Wednesday, December 17, 2008

MEMORIES

It was a trip down Memory Lane… a recent drive to Covington, or, rather Ramsey, to visit St. Joseph’s Abbey in the piney woods of southeast Louisiana. Actually, Ramsey was the site of my great-uncle and my grandfather’s lumber business, and my great-uncle’s home, now a bed and breakfast called Mill Bank Farms, is just a mile down the road from the Abbey. On the way to the Abbey, we crossed a bridge that spanned a muddy creek near the old Greenlaw home site, a bridge that is the major feature in a photograph hanging on my bedroom wall – well, not the major feature, perhaps – the major feature is that of my godmother (and second cousin) Dora, age 2, standing on the bridge rail “in the buff,” (except for stockinged feet) pointing a finger toward the tea-colored water.

The lumber business at Ramsey required building rails that ran from Ramsey to Franklinton – from my great Uncle’s side yard to my grandfather’s sawmill in Franklinton, and for awhile, the two brothers thrived on the proceeds from cutting and milling longleaf pine, cutting 75,000 ft. of lumber a day. When my great-uncle’s wife died, he took up the rails, sold the home, and moved to New Orleans where he cut a fine figure as a bon vivant, became a charter member of the famous Pickwick Club, got his name in the blue book of New Orleans society, and birthed a magazine about the transportation industry entitled “Louisiana Digest.” Great-Uncle Ed preceded the recreational vehicle industry back in the late 20’s and 30’s when he and my grandfather transferred their zeal for making money to the automobile industry -- Great Uncle Ed built something called “The Virgie-Dora,” (named after his third wife, Virginia, and my godmother Dora), a truck with a small “house” on its bed that the family used for camp-outs, a camper before campers came onto the transportation scene! According to my godmother, the transportation magazine consumed his fortune but when he died, he left a handsome home on West End Blvd and passed on the legacy of a love of literature which has been in the family since the Greenlaws came to this country.

Ramsey isn’t now, and wasn’t an incorporated town when my great-uncle began cutting down all the longleaf pine trees, and life in the woods around Covington was lonely. I have an old letter written by Uncle Ed’s wife, Alice Brittain, to her sister in Virginia that tells about a life of sewing, cooking, housekeeping, and her yearning for more cultural pursuits. Yesterday, I found Alice’s gold pin in my jewelry box that had inscribed on it: “BMFC piano graduate,” and I remembered that she was touted as a talented musician. I also have a photograph of her, my great- uncle, my grandfather, and great-grandmother playing billiards in a room of the old house at Ramsey –and it is Alice, the cultured young woman, who leans over the pool table, cue stick in hand, ready to play a two ball combination! However, sometimes in the evenings, Alice played the violin, Great-Uncle Ed, the cornet, and Dr. Oscar Greenlaw, another great-uncle, played bass violin. She also taught her oldest daughter, Ida, how to “keep time” on the piano and play the violin. I don’t know Alice’s exact age, but she died before the age of 30, succumbing to a disease once called “the grip,” lamenting that Ed, my great uncle, could never take time off from the lumber business to vacation with the family in New Orleans. I always feel great sadness when I read her letter because she seemed to have been so lost… and lonely for a more cultured life than that of a lumber baron’s wife isolated in the deep piney woods.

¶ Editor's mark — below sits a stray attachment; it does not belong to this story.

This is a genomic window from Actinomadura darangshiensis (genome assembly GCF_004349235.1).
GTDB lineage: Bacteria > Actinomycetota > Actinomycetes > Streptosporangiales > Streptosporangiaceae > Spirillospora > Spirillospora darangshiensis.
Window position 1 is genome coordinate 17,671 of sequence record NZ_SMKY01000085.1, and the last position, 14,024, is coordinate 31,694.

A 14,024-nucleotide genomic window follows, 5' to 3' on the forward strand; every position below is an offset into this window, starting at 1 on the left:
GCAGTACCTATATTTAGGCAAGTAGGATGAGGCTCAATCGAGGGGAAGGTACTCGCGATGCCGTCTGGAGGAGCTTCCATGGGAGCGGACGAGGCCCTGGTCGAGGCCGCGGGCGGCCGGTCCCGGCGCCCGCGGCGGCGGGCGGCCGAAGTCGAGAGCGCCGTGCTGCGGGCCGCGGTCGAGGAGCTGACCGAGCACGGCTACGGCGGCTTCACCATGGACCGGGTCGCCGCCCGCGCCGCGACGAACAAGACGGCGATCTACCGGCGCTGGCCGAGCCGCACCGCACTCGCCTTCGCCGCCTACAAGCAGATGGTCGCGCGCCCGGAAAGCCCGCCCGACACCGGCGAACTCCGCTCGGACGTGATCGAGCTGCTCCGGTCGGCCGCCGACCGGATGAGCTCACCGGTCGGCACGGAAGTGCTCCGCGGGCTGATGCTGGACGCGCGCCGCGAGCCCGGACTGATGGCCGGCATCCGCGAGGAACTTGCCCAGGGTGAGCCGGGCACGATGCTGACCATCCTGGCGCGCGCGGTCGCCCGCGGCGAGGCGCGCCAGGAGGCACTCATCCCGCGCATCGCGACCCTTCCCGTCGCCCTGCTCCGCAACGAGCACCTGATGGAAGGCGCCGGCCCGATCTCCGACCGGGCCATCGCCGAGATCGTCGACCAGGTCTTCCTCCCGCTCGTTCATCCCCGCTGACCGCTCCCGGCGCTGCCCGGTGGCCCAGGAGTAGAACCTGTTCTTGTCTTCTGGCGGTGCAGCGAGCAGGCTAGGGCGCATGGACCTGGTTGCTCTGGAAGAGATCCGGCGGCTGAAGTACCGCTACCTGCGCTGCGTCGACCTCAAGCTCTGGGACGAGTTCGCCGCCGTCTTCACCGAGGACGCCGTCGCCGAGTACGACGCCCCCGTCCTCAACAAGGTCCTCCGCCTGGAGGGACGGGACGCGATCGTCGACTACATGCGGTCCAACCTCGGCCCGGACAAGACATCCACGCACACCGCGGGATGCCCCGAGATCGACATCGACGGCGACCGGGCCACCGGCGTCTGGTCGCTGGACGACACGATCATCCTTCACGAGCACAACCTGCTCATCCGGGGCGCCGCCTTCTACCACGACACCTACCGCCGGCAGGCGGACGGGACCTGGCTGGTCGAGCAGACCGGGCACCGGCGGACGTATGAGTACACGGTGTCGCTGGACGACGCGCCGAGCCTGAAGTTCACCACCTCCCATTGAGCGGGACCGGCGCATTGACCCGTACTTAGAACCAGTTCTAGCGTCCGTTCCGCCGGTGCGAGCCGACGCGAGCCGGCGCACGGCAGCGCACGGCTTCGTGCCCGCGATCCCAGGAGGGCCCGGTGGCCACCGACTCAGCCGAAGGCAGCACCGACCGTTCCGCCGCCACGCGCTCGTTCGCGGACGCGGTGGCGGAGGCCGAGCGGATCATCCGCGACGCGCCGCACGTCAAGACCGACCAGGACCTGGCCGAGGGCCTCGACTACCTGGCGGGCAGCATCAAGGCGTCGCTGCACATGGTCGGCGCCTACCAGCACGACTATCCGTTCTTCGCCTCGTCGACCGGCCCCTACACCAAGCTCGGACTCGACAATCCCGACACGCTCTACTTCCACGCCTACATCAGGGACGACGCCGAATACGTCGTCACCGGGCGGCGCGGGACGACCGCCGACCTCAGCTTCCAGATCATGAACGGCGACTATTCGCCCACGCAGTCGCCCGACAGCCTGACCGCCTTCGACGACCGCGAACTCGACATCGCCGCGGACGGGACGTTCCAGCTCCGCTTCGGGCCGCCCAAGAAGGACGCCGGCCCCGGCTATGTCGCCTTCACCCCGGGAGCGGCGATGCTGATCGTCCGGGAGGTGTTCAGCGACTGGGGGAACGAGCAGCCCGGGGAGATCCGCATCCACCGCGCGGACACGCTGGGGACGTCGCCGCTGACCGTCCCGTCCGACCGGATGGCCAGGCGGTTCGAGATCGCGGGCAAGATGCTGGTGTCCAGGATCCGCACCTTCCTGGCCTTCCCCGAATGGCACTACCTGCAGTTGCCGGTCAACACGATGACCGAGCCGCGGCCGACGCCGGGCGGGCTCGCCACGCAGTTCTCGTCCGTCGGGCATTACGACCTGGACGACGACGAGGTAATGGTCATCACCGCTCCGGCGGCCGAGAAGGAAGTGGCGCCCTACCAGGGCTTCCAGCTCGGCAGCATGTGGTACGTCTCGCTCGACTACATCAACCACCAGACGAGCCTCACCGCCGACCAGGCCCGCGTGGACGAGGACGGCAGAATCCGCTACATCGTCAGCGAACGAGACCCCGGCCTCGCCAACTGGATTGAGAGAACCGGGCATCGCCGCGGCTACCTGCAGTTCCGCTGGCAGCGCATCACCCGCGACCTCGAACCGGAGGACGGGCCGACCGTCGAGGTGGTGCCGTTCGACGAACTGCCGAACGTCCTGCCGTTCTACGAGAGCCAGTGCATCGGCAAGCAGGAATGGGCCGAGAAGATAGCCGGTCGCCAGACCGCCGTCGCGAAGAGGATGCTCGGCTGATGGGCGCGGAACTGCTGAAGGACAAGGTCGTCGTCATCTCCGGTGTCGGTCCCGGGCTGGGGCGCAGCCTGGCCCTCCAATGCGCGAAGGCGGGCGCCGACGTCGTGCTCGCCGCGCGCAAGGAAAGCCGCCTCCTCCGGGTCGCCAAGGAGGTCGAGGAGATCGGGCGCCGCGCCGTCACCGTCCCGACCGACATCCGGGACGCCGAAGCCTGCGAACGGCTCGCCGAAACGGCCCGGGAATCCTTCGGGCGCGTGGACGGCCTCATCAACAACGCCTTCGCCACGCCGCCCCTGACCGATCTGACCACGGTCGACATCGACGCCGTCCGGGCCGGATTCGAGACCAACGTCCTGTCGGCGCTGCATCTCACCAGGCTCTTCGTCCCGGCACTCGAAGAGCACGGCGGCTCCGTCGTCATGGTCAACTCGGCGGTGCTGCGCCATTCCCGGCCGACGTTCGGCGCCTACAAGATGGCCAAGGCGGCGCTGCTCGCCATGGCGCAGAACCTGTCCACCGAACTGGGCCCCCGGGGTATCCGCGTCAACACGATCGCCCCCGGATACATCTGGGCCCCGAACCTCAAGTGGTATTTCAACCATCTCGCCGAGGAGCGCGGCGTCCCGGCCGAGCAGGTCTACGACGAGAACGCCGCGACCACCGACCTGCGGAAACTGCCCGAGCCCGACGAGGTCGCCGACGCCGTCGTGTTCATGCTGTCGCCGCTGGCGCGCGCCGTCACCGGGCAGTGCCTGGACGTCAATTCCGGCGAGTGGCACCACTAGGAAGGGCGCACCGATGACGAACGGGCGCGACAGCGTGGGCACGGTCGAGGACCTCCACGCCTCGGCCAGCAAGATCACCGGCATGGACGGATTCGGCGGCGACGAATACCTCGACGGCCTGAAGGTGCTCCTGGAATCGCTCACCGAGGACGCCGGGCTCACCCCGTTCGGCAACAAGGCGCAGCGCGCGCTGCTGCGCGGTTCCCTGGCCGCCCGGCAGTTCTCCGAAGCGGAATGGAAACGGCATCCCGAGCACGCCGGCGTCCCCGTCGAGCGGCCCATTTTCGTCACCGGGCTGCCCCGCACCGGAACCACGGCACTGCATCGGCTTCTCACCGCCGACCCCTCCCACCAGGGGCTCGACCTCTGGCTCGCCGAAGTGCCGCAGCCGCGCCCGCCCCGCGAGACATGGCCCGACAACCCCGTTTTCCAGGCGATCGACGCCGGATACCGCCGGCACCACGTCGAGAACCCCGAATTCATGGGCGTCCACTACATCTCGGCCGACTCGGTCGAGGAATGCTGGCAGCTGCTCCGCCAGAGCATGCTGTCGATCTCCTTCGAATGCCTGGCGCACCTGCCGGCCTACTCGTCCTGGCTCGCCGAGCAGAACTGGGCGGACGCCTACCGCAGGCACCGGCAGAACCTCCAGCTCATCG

Visits to southeast Louisiana always evoke poignant memories. Many of them center on St. Joseph’s Abbey where my mother, when disturbed by family situations, sought consolation from the Benedictine monks who resided there. She also provided breakfast for at least three of the rotating priests who came out from the monastery to a Roman Catholic mission in Franklinton, ravenous following early morning Mass on Sundays. One of the priests ate six eggs at each breakfast sitting!! We were given fishing privileges in a pond that is still a part of the property at the Abbey, and my older brother, Paul, worked in the garden at the Abbey in the summers. At one point, he declared he would become a priest; however, he soon became more interested in adolescent parties at the old Village Inn, and the Anglican family fold remained intact. However, years later, two of my younger brothers converted to the Roman Catholic denomination because of the influence of the priests who came out to the Franklinton mission from that same Benedictine Abbey.

When I visited the Abbey a few weeks ago, I was somewhat dismayed to see and listen to a professional choir singing, rather than monks chanting the old Gregorian chants, and was amazed to see about 400 people gathered for Mass in the huge church. The wonderful paintings by Gregory DeWitt, hanging in the chapel and refectory, have gained national recognition, and the monastery has become a place where concerts, art shows, and theatre performances are held. The once silent monastery has burgeoned into a center of art and music that my Great-Aunt Alice, who pined for a more-enriched culture nearby, would have applauded.
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